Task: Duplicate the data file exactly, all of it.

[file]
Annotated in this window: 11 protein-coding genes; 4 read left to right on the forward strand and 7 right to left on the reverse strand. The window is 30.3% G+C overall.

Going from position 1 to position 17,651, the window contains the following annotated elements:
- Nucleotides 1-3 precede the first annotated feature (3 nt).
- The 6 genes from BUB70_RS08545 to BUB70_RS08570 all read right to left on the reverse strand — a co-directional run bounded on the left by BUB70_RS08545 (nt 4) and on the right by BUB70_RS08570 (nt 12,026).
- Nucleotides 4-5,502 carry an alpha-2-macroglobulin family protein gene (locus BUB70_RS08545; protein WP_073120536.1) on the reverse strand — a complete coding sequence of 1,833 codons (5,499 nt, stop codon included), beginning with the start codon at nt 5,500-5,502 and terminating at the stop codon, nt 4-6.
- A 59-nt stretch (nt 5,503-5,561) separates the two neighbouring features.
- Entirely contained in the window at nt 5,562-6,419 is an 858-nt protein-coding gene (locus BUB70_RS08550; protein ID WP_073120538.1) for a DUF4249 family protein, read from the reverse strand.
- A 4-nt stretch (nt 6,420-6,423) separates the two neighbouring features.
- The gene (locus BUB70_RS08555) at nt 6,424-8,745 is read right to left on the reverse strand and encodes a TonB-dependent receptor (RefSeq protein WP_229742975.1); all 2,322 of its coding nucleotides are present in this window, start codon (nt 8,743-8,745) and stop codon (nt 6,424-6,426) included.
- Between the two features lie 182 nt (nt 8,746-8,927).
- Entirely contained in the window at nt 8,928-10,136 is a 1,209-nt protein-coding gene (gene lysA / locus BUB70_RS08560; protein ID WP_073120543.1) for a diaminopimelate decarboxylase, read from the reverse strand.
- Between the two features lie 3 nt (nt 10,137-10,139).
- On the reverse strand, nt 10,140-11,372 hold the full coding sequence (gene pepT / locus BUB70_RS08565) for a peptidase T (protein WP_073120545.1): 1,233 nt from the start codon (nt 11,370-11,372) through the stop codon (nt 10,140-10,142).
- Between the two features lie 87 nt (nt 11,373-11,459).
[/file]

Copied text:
Annotated in this window: 11 protein-coding genes; 4 read left to right on the forward strand and 7 right to left on the reverse strand. The window is 30.3% G+C overall.

Going from position 1 to position 17,651, the window contains the following annotated elements:
- Nucleotides 1-3 precede the first annotated feature (3 nt).
- The 6 genes from BUB70_RS08545 to BUB70_RS08570 all read right to left on the reverse strand — a co-directional run bounded on the left by BUB70_RS08545 (nt 4) and on the right by BUB70_RS08570 (nt 12,026).
- Nucleotides 4-5,502 carry an alpha-2-macroglobulin family protein gene (locus BUB70_RS08545; protein WP_073120536.1) on the reverse strand — a complete coding sequence of 1,833 codons (5,499 nt, stop codon included), beginning with the start codon at nt 5,500-5,502 and terminating at the stop codon, nt 4-6.
- A 59-nt stretch (nt 5,503-5,561) separates the two neighbouring features.
- Entirely contained in the window at nt 5,562-6,419 is an 858-nt protein-coding gene (locus BUB70_RS08550; protein ID WP_073120538.1) for a DUF4249 family protein, read from the reverse strand.
- A 4-nt stretch (nt 6,420-6,423) separates the two neighbouring features.
- The gene (locus BUB70_RS08555) at nt 6,424-8,745 is read right to left on the reverse strand and encodes a TonB-dependent receptor (RefSeq protein WP_229742975.1); all 2,322 of its coding nucleotides are present in this window, start codon (nt 8,743-8,745) and stop codon (nt 6,424-6,426) included.
- Between the two features lie 182 nt (nt 8,746-8,927).
- Entirely contained in the window at nt 8,928-10,136 is a 1,209-nt protein-coding gene (gene lysA / locus BUB70_RS08560; protein ID WP_073120543.1) for a diaminopimelate decarboxylase, read from the reverse strand.
- Between the two features lie 3 nt (nt 10,137-10,139).
- On the reverse strand, nt 10,140-11,372 hold the full coding sequence (gene pepT / locus BUB70_RS08565) for a peptidase T (protein WP_073120545.1): 1,233 nt from the start codon (nt 11,370-11,372) through the stop codon (nt 10,140-10,142).
- Between the two features lie 87 nt (nt 11,373-11,459).